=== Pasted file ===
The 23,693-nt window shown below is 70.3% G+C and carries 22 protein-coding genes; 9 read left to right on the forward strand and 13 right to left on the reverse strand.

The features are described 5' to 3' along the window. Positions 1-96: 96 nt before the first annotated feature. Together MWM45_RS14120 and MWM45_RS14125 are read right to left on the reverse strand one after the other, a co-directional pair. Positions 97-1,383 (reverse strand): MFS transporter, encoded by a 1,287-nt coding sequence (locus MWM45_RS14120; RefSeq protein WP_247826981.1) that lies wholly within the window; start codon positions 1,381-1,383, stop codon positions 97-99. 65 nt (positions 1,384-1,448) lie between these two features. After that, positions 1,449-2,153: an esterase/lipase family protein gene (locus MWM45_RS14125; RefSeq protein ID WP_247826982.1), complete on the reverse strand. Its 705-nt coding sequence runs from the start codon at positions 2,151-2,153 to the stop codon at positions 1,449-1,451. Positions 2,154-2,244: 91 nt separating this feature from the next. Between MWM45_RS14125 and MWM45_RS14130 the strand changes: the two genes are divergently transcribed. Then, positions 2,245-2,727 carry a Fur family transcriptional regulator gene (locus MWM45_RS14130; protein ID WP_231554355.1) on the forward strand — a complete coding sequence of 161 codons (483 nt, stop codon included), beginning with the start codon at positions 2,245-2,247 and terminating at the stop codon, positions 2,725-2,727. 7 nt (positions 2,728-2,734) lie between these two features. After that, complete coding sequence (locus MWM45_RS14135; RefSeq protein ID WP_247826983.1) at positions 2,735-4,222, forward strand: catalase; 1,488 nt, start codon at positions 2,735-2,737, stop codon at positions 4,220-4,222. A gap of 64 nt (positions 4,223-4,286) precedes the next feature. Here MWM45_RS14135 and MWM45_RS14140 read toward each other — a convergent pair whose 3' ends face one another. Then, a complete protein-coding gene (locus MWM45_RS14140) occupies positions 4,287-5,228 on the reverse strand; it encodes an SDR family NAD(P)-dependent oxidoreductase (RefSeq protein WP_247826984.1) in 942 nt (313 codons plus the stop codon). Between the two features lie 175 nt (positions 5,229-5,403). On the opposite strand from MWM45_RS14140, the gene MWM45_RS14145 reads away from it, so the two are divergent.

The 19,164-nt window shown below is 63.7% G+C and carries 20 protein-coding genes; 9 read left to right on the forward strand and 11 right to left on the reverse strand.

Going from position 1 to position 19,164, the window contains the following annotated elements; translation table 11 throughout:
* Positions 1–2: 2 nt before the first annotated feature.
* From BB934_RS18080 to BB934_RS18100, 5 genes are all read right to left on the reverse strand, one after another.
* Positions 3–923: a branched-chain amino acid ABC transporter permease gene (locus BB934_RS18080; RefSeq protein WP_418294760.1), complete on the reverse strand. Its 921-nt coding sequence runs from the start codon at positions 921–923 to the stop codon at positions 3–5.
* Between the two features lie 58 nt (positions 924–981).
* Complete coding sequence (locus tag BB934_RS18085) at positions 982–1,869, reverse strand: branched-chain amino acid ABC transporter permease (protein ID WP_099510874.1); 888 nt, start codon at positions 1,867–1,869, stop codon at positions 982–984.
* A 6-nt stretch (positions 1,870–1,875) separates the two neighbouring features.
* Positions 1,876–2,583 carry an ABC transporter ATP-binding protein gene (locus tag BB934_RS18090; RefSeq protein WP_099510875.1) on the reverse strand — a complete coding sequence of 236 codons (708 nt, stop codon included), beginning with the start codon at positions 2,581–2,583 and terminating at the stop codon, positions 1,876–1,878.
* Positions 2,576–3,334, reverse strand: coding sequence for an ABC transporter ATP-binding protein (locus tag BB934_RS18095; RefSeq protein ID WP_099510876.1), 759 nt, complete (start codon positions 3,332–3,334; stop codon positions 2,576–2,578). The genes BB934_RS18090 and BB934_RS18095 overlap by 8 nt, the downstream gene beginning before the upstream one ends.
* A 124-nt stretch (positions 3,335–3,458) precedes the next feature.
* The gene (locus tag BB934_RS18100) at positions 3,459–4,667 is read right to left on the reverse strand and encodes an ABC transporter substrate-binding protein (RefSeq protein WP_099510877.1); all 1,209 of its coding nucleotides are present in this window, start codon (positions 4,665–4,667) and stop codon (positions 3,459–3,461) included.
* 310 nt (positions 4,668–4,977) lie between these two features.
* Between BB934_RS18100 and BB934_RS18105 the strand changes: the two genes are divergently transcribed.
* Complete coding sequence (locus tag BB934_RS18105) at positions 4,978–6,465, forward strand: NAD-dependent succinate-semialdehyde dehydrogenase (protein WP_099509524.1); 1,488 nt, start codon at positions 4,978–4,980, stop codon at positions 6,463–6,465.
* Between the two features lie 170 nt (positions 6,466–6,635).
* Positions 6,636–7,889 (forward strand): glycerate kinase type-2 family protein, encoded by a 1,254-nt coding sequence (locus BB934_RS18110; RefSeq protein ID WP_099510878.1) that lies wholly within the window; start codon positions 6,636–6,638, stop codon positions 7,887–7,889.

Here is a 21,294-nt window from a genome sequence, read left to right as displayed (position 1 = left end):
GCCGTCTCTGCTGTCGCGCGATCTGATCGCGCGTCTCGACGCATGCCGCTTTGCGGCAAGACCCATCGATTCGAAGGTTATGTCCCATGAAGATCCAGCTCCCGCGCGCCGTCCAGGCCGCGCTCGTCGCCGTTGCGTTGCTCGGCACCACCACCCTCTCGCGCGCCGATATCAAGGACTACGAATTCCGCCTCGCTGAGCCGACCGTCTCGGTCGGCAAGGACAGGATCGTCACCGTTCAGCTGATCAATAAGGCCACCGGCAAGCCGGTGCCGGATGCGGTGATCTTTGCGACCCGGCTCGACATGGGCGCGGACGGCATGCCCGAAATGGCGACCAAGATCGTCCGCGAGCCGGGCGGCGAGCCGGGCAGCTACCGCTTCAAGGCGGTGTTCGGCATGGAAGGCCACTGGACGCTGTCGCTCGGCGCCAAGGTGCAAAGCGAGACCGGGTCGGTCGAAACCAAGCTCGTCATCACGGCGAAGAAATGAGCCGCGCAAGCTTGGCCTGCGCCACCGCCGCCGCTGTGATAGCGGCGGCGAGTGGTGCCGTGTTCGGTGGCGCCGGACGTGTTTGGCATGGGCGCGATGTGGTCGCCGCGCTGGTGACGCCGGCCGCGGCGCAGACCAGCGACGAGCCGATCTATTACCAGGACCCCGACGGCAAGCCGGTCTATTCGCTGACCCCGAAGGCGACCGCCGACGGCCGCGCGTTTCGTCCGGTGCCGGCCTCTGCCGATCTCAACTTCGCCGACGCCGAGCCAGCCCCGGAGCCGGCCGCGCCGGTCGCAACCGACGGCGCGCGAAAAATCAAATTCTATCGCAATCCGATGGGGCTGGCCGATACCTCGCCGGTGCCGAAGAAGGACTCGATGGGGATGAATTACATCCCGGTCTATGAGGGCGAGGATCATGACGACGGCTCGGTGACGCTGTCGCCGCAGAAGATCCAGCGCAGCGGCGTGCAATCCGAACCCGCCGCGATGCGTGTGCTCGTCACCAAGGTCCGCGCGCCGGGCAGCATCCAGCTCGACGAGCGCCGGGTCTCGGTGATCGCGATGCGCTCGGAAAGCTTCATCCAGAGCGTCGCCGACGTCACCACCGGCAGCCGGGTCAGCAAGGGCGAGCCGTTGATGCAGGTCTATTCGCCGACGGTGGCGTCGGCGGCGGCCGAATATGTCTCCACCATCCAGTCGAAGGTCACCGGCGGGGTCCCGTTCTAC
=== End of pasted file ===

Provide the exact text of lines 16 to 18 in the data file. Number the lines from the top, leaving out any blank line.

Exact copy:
* Between BB934_RS18100 and BB934_RS18105 the strand changes: the two genes are divergently transcribed.
* Complete coding sequence (locus tag BB934_RS18105) at positions 4,978–6,465, forward strand: NAD-dependent succinate-semialdehyde dehydrogenase (protein WP_099509524.1); 1,488 nt, start codon at positions 4,978–4,980, stop codon at positions 6,463–6,465.
* Between the two features lie 170 nt (positions 6,466–6,635).